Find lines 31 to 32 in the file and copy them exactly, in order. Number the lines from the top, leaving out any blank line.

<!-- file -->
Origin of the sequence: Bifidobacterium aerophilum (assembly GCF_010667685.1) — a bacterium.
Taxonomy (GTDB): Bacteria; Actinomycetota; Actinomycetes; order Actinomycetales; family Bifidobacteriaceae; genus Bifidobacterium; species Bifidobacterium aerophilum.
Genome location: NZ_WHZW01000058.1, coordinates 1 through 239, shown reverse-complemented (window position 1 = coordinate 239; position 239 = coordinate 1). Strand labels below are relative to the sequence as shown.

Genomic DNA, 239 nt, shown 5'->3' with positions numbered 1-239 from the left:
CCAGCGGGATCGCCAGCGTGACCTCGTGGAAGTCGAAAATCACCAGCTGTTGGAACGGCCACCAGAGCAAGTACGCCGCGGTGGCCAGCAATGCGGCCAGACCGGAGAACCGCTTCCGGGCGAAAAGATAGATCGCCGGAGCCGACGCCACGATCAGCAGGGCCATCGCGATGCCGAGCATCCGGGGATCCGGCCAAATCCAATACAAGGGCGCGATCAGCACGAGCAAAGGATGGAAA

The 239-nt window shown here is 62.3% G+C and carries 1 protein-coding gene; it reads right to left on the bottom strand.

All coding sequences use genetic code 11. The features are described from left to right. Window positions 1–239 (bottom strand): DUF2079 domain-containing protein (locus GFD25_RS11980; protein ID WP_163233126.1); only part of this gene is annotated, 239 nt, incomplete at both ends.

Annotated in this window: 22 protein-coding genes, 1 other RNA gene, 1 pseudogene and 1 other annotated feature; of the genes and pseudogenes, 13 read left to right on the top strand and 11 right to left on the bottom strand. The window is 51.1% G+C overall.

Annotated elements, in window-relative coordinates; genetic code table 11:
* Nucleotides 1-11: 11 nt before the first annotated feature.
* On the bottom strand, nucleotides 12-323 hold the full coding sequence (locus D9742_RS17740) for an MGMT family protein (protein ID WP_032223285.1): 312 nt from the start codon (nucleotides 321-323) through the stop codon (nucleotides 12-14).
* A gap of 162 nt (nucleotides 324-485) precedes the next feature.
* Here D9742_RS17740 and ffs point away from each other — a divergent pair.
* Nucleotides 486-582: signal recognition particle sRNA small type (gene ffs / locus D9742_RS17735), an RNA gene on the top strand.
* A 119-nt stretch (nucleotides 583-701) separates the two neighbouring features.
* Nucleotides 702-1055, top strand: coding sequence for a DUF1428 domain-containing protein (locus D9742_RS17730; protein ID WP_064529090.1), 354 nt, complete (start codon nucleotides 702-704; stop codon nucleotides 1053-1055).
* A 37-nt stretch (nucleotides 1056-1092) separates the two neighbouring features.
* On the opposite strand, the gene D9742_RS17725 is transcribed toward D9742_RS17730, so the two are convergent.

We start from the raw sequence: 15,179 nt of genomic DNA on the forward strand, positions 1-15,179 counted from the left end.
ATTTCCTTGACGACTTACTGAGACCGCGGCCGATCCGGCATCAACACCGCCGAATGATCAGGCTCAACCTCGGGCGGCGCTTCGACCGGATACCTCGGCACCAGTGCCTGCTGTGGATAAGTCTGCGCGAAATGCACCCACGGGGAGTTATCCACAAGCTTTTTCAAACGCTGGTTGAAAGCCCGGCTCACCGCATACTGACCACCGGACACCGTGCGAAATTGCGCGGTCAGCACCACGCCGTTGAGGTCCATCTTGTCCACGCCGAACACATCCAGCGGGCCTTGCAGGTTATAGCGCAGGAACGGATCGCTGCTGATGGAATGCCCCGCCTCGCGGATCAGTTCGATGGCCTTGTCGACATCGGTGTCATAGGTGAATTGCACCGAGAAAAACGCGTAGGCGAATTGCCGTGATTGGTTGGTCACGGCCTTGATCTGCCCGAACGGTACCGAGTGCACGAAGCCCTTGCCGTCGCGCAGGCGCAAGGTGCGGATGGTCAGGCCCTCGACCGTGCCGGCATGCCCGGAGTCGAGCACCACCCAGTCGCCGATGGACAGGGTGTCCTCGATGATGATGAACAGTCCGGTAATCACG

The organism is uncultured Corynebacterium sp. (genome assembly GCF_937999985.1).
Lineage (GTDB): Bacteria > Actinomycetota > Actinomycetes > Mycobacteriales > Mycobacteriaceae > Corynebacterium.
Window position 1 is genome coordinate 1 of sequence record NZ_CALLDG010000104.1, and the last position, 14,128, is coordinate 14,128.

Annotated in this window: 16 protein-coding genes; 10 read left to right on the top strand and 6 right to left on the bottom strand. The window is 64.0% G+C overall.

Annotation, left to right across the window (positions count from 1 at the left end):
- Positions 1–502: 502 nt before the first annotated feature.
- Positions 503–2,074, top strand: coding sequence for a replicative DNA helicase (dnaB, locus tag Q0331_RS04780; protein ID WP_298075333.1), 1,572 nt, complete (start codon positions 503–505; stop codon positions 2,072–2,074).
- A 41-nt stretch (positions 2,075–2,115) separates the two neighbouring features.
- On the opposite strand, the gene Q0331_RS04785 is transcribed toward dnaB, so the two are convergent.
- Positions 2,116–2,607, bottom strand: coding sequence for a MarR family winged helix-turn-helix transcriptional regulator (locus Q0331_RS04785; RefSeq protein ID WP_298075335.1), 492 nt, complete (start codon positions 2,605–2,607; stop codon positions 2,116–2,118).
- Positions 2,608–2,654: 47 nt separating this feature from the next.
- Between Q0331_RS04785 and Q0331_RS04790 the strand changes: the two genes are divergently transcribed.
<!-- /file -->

- Positions 2,608–2,654: 47 nt separating this feature from the next.
- Between Q0331_RS04785 and Q0331_RS04790 the strand changes: the two genes are divergently transcribed.